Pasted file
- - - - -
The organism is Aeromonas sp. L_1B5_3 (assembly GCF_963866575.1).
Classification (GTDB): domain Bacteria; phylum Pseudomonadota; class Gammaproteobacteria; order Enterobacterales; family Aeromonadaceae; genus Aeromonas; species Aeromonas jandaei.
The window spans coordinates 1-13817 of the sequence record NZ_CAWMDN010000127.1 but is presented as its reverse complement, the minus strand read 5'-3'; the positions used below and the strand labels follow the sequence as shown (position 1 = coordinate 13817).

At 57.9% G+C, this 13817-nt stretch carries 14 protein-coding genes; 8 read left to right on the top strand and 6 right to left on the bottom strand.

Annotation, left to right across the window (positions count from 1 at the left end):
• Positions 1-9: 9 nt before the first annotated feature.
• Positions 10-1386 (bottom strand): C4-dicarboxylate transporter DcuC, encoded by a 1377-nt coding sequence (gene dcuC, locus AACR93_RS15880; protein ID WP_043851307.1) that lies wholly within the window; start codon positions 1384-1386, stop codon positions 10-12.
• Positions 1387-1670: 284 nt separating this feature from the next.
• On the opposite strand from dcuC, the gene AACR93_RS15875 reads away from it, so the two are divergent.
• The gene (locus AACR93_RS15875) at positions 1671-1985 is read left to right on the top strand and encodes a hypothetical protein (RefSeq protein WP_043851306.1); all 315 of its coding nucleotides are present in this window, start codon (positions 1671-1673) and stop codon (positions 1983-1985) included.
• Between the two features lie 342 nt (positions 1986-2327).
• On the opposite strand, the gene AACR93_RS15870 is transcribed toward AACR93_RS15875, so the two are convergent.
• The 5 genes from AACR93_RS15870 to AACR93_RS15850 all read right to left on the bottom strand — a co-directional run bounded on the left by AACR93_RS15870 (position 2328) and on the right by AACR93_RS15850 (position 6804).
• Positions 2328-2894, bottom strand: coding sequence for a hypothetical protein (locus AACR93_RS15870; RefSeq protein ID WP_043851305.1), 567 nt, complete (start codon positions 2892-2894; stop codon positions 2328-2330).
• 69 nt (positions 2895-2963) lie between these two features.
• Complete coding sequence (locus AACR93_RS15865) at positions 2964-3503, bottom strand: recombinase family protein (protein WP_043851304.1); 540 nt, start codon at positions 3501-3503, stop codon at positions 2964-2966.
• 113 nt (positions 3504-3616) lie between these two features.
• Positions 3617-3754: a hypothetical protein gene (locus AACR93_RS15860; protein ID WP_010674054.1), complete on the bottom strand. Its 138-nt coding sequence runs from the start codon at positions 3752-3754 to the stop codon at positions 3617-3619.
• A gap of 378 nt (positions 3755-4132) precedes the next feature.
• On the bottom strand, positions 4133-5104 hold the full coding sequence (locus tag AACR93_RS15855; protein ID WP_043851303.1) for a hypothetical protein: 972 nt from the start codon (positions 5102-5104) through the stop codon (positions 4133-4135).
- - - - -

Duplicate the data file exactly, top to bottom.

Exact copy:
The organism is Aeromonas sp. L_1B5_3 (assembly GCF_963866575.1).
Classification (GTDB): domain Bacteria; phylum Pseudomonadota; class Gammaproteobacteria; order Enterobacterales; family Aeromonadaceae; genus Aeromonas; species Aeromonas jandaei.
The window spans coordinates 1-13817 of the sequence record NZ_CAWMDN010000127.1 but is presented as its reverse complement, the minus strand read 5'-3'; the positions used below and the strand labels follow the sequence as shown (position 1 = coordinate 13817).

At 57.9% G+C, this 13817-nt stretch carries 14 protein-coding genes; 8 read left to right on the top strand and 6 right to left on the bottom strand.

Annotation, left to right across the window (positions count from 1 at the left end):
• Positions 1-9: 9 nt before the first annotated feature.
• Positions 10-1386 (bottom strand): C4-dicarboxylate transporter DcuC, encoded by a 1377-nt coding sequence (gene dcuC, locus AACR93_RS15880; protein ID WP_043851307.1) that lies wholly within the window; start codon positions 1384-1386, stop codon positions 10-12.
• Positions 1387-1670: 284 nt separating this feature from the next.
• On the opposite strand from dcuC, the gene AACR93_RS15875 reads away from it, so the two are divergent.
• The gene (locus AACR93_RS15875) at positions 1671-1985 is read left to right on the top strand and encodes a hypothetical protein (RefSeq protein WP_043851306.1); all 315 of its coding nucleotides are present in this window, start codon (positions 1671-1673) and stop codon (positions 1983-1985) included.
• Between the two features lie 342 nt (positions 1986-2327).
• On the opposite strand, the gene AACR93_RS15870 is transcribed toward AACR93_RS15875, so the two are convergent.
• The 5 genes from AACR93_RS15870 to AACR93_RS15850 all read right to left on the bottom strand — a co-directional run bounded on the left by AACR93_RS15870 (position 2328) and on the right by AACR93_RS15850 (position 6804).
• Positions 2328-2894, bottom strand: coding sequence for a hypothetical protein (locus AACR93_RS15870; RefSeq protein ID WP_043851305.1), 567 nt, complete (start codon positions 2892-2894; stop codon positions 2328-2330).
• 69 nt (positions 2895-2963) lie between these two features.
• Complete coding sequence (locus AACR93_RS15865) at positions 2964-3503, bottom strand: recombinase family protein (protein WP_043851304.1); 540 nt, start codon at positions 3501-3503, stop codon at positions 2964-2966.
• 113 nt (positions 3504-3616) lie between these two features.
• Positions 3617-3754: a hypothetical protein gene (locus AACR93_RS15860; protein ID WP_010674054.1), complete on the bottom strand. Its 138-nt coding sequence runs from the start codon at positions 3752-3754 to the stop codon at positions 3617-3619.
• A gap of 378 nt (positions 3755-4132) precedes the next feature.
• On the bottom strand, positions 4133-5104 hold the full coding sequence (locus tag AACR93_RS15855; protein ID WP_043851303.1) for a hypothetical protein: 972 nt from the start codon (positions 5102-5104) through the stop codon (positions 4133-4135).